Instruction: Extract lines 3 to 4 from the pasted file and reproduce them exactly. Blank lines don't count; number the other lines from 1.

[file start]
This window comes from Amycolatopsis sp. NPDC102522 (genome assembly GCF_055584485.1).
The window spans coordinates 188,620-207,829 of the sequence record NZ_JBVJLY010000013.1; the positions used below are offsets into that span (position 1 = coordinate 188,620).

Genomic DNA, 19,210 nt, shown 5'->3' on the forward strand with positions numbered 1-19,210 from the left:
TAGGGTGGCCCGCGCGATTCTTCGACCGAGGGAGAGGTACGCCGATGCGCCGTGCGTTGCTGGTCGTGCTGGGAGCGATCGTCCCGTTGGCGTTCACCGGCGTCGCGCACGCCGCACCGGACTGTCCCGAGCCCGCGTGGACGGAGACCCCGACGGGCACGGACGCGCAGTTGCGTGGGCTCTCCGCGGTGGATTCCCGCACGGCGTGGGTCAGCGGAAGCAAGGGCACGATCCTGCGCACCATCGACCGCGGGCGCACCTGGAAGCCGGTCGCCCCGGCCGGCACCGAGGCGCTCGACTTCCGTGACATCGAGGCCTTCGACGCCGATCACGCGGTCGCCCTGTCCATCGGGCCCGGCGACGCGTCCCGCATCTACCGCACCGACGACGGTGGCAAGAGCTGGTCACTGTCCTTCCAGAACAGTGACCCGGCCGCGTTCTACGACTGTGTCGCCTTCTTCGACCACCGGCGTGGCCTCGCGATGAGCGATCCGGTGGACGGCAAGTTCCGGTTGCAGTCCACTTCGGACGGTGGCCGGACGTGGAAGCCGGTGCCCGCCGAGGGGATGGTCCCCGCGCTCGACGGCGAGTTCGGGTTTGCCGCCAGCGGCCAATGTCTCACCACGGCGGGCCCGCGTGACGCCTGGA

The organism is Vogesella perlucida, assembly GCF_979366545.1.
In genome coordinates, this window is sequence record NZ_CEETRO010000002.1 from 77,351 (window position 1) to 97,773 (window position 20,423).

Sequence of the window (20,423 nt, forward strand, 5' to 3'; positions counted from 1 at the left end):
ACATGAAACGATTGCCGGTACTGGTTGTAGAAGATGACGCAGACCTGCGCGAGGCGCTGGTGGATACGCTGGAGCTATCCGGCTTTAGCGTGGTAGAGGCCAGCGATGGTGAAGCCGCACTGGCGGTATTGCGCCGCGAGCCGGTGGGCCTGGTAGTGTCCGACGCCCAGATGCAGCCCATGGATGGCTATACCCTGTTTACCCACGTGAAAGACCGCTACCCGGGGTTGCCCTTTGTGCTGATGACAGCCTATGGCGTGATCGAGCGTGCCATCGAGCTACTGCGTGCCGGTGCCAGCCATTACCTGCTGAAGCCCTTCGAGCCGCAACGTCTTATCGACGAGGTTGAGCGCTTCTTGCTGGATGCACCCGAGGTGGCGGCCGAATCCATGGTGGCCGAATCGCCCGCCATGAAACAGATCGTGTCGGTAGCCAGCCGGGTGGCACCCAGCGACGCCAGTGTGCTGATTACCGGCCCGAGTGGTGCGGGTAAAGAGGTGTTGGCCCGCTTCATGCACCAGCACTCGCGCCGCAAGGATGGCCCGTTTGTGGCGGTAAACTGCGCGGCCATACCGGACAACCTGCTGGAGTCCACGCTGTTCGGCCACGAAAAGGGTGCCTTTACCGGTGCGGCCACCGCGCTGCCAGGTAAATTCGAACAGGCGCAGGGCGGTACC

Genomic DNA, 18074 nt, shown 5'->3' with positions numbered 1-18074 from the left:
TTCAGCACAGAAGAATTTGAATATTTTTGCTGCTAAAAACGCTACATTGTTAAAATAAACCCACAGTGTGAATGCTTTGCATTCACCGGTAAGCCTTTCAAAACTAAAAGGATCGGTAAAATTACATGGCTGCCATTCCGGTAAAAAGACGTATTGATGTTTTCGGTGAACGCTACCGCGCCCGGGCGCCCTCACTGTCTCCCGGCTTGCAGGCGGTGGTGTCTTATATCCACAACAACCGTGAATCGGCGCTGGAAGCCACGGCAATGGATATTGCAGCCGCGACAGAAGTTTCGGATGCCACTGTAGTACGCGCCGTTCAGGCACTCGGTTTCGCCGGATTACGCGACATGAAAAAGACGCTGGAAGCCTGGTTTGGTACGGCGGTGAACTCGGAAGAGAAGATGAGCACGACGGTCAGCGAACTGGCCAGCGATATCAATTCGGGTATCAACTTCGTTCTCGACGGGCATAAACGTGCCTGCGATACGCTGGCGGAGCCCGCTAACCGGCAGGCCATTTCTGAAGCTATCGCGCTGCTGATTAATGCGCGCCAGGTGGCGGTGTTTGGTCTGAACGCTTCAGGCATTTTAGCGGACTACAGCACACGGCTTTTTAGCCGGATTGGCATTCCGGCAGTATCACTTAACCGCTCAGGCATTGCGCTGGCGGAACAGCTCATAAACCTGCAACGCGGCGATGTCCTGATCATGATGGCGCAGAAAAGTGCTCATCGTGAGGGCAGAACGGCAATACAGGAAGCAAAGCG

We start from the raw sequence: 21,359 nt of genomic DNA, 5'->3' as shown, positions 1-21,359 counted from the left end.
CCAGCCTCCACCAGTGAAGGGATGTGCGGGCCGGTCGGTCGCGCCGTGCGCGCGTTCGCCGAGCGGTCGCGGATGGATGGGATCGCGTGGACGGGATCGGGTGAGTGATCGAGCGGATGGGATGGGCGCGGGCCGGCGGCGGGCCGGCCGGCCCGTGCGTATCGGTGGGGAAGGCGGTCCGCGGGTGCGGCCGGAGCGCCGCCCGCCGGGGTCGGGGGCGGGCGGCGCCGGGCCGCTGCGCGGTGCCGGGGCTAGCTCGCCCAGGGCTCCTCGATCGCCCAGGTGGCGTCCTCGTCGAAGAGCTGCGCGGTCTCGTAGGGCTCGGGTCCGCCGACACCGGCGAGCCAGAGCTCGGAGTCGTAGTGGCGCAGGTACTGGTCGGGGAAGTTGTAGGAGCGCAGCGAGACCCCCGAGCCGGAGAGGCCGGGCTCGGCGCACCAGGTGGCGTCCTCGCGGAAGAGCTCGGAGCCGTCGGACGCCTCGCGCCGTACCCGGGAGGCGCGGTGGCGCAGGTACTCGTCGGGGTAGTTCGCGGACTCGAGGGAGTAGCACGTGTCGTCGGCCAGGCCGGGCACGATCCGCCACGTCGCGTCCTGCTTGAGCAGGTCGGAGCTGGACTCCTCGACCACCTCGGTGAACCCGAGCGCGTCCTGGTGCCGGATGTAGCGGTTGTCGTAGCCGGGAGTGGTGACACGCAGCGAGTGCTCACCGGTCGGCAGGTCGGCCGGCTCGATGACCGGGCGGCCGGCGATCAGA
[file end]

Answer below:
Genomic DNA, 19,210 nt, shown 5'->3' on the forward strand with positions numbered 1-19,210 from the left:
TAGGGTGGCCCGCGCGATTCTTCGACCGAGGGAGAGGTACGCCGATGCGCCGTGCGTTGCTGGTCGTGCTGGGAGCGATCGTCCCGTTGGCGTTCACCGGCGTCGCGCACGCCGCACCGGACTGTCCCGAGCCCGCGTGGACGGAGACCCCGACGGGCACGGACGCGCAGTTGCGTGGGCTCTCCGCGGTGGATTCCCGCACGGCGTGGGTCAGCGGAAGCAAGGGCACGATCCTGCGCACCATCGACCGCGGGCGCACCTGGAAGCCGGTCGCCCCGGCCGGCACCGAGGCGCTCGACTTCCGTGACATCGAGGCCTTCGACGCCGATCACGCGGTCGCCCTGTCCATCGGGCCCGGCGACGCGTCCCGCATCTACCGCACCGACGACGGTGGCAAGAGCTGGTCACTGTCCTTCCAGAACAGTGACCCGGCCGCGTTCTACGACTGTGTCGCCTTCTTCGACCACCGGCGTGGCCTCGCGATGAGCGATCCGGTGGACGGCAAGTTCCGGTTGCAGTCCACTTCGGACGGTGGCCGGACGTGGAAGCCGGTGCCCGCCGAGGGGATGGTCCCCGCGCTCGACGGCGAGTTCGGGTTTGCCGCCAGCGGCCAATGTCTCACCACGGCGGGCCCGCGTGACGCCTGGA